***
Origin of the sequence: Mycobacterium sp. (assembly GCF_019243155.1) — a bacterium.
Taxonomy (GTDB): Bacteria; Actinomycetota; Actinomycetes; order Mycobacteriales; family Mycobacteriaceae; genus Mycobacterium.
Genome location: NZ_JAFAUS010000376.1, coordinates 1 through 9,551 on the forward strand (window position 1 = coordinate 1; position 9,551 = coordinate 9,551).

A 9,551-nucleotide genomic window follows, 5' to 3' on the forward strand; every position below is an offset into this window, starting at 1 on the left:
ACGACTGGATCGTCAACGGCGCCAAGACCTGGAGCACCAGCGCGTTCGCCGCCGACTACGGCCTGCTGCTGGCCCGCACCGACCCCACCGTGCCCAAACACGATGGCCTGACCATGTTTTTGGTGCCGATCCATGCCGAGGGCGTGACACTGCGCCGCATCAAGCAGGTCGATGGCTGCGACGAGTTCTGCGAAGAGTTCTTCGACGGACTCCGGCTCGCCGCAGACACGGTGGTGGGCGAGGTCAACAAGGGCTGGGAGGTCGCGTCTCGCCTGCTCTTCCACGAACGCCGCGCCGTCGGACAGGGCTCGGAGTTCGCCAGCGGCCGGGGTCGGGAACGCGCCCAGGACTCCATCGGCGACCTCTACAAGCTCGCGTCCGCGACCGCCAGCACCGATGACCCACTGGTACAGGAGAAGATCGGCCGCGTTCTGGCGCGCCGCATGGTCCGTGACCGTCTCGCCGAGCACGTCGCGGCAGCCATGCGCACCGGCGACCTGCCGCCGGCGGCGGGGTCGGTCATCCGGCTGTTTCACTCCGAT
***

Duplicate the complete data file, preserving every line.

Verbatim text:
Origin of the sequence: Mycobacterium sp. (assembly GCF_019243155.1) — a bacterium.
Taxonomy (GTDB): Bacteria; Actinomycetota; Actinomycetes; order Mycobacteriales; family Mycobacteriaceae; genus Mycobacterium.
Genome location: NZ_JAFAUS010000376.1, coordinates 1 through 9,551 on the forward strand (window position 1 = coordinate 1; position 9,551 = coordinate 9,551).

A 9,551-nucleotide genomic window follows, 5' to 3' on the forward strand; every position below is an offset into this window, starting at 1 on the left:
ACGACTGGATCGTCAACGGCGCCAAGACCTGGAGCACCAGCGCGTTCGCCGCCGACTACGGCCTGCTGCTGGCCCGCACCGACCCCACCGTGCCCAAACACGATGGCCTGACCATGTTTTTGGTGCCGATCCATGCCGAGGGCGTGACACTGCGCCGCATCAAGCAGGTCGATGGCTGCGACGAGTTCTGCGAAGAGTTCTTCGACGGACTCCGGCTCGCCGCAGACACGGTGGTGGGCGAGGTCAACAAGGGCTGGGAGGTCGCGTCTCGCCTGCTCTTCCACGAACGCCGCGCCGTCGGACAGGGCTCGGAGTTCGCCAGCGGCCGGGGTCGGGAACGCGCCCAGGACTCCATCGGCGACCTCTACAAGCTCGCGTCCGCGACCGCCAGCACCGATGACCCACTGGTACAGGAGAAGATCGGCCGCGTTCTGGCGCGCCGCATGGTCCGTGACCGTCTCGCCGAGCACGTCGCGGCAGCCATGCGCACCGGCGACCTGCCGCCGGCGGCGGGGTCGGTCATCCGGCTGTTTCACTCCGAT